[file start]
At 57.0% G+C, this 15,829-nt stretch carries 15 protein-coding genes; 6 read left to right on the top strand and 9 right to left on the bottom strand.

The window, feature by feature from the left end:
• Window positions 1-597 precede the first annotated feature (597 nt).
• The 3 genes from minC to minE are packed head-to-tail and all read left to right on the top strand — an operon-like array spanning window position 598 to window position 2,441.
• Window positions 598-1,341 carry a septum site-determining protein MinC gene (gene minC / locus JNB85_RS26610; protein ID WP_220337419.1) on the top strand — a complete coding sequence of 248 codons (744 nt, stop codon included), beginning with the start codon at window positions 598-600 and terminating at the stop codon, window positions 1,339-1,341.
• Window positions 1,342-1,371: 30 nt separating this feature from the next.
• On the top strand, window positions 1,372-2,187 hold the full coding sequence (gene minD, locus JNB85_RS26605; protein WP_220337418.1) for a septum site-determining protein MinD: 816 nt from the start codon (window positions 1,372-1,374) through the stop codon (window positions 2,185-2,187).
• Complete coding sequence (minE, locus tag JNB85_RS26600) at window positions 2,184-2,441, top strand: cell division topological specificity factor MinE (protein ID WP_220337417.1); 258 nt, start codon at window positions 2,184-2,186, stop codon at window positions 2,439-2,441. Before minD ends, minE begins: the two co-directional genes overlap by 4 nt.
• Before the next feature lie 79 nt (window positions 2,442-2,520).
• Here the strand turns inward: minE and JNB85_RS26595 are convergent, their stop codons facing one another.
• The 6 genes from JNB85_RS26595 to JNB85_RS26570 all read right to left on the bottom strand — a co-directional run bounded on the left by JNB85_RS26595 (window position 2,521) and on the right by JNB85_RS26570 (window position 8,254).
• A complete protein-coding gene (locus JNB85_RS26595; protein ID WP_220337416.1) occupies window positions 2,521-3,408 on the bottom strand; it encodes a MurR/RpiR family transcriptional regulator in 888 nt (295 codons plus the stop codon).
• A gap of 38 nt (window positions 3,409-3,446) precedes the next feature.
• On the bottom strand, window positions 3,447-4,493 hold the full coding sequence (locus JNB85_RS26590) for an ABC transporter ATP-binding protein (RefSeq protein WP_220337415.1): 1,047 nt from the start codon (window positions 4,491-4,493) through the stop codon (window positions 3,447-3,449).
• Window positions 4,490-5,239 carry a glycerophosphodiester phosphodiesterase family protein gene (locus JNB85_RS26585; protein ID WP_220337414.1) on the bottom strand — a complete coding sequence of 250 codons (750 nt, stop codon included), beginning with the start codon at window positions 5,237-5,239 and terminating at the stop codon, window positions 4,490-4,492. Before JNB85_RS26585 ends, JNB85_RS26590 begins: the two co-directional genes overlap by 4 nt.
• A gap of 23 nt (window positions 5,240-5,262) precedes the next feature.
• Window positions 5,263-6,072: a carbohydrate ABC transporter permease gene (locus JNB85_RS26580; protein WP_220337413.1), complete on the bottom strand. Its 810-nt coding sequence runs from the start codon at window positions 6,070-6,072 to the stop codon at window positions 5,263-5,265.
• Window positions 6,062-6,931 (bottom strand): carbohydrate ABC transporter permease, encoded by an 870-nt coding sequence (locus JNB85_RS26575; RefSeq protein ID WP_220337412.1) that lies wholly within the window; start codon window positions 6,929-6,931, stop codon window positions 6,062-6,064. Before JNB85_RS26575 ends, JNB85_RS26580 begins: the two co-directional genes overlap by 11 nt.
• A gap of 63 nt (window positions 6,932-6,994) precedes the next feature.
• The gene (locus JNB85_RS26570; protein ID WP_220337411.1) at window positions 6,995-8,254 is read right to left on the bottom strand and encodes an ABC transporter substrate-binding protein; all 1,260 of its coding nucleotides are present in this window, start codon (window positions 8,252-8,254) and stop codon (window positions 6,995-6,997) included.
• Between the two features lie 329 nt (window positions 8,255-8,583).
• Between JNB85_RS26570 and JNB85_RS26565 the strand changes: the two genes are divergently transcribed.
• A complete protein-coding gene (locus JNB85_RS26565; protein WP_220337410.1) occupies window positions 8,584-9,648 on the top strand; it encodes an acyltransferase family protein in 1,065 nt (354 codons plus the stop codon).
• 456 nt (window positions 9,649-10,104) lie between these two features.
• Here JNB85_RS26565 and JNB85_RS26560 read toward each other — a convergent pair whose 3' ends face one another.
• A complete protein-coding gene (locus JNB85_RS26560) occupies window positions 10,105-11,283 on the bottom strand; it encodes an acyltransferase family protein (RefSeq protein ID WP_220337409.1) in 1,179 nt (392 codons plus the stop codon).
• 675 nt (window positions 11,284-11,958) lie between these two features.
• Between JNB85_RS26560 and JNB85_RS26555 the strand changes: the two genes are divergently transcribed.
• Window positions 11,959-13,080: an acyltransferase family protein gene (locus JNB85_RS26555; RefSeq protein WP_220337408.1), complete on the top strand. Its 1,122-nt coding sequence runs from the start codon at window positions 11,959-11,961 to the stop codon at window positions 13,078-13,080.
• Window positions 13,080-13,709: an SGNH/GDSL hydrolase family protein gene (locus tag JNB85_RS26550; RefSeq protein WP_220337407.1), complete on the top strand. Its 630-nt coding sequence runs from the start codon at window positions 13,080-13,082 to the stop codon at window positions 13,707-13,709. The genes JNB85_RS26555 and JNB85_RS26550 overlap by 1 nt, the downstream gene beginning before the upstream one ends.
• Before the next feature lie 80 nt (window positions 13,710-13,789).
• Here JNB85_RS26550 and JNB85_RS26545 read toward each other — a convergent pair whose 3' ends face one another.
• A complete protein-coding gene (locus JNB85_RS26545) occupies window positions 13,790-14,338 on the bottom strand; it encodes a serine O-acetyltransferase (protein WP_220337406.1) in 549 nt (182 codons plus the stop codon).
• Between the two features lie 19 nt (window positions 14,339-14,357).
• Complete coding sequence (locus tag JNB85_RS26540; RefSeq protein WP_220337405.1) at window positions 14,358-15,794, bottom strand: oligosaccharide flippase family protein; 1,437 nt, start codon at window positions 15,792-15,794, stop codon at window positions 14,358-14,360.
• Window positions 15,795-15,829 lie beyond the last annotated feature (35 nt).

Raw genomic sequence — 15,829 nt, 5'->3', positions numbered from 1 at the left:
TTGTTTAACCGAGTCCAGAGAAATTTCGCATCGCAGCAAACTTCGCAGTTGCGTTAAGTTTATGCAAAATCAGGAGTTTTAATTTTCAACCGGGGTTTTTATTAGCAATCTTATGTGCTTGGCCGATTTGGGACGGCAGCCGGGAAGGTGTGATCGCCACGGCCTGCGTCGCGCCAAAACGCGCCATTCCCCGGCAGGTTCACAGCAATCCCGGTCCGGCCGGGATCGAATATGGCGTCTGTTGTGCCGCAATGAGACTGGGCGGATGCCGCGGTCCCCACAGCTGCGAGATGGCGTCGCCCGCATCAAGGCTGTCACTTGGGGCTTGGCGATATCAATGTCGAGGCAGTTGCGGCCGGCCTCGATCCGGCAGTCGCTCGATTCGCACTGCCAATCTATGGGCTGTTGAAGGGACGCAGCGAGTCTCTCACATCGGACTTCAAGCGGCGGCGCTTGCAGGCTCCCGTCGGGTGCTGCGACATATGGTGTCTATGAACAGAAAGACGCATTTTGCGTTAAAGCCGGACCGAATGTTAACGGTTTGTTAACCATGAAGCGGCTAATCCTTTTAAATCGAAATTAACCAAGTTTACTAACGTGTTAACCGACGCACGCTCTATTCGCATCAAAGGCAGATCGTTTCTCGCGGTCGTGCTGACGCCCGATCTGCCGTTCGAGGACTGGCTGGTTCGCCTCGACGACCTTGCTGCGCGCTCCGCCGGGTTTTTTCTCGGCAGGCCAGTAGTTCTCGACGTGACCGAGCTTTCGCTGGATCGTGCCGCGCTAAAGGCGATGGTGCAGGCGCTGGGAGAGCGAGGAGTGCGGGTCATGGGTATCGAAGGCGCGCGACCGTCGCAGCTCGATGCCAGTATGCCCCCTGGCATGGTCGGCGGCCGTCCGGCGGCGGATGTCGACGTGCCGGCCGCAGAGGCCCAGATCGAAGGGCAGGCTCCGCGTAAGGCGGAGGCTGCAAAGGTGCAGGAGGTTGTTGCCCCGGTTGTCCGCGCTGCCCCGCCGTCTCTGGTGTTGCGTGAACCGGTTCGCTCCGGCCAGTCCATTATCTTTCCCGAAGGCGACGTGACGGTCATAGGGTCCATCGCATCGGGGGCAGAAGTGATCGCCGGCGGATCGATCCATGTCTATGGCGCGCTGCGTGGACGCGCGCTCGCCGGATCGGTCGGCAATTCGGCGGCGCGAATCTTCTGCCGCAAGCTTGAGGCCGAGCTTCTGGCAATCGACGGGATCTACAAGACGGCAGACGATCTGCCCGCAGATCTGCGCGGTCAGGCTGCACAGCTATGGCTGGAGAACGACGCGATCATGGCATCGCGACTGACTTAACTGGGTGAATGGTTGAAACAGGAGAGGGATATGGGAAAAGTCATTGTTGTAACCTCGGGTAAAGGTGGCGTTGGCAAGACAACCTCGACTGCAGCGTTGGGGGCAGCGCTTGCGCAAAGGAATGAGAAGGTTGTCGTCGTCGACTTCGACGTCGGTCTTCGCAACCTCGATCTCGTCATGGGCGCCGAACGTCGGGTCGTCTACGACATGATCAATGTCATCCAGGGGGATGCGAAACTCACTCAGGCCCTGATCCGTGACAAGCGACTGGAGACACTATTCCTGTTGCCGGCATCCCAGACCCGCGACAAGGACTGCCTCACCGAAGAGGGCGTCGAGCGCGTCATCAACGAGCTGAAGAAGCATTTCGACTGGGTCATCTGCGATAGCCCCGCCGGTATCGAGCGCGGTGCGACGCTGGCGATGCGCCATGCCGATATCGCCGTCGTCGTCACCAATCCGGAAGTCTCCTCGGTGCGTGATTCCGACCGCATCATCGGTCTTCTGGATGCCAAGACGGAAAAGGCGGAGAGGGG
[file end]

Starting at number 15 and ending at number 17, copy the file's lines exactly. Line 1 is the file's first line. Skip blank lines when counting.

• Window positions 4,490-5,239 carry a glycerophosphodiester phosphodiesterase family protein gene (locus JNB85_RS26585; protein ID WP_220337414.1) on the bottom strand — a complete coding sequence of 250 codons (750 nt, stop codon included), beginning with the start codon at window positions 5,237-5,239 and terminating at the stop codon, window positions 4,490-4,492. Before JNB85_RS26585 ends, JNB85_RS26590 begins: the two co-directional genes overlap by 4 nt.
• A gap of 23 nt (window positions 5,240-5,262) precedes the next feature.
• Window positions 5,263-6,072: a carbohydrate ABC transporter permease gene (locus JNB85_RS26580; protein WP_220337413.1), complete on the bottom strand. Its 810-nt coding sequence runs from the start codon at window positions 6,070-6,072 to the stop codon at window positions 5,263-5,265.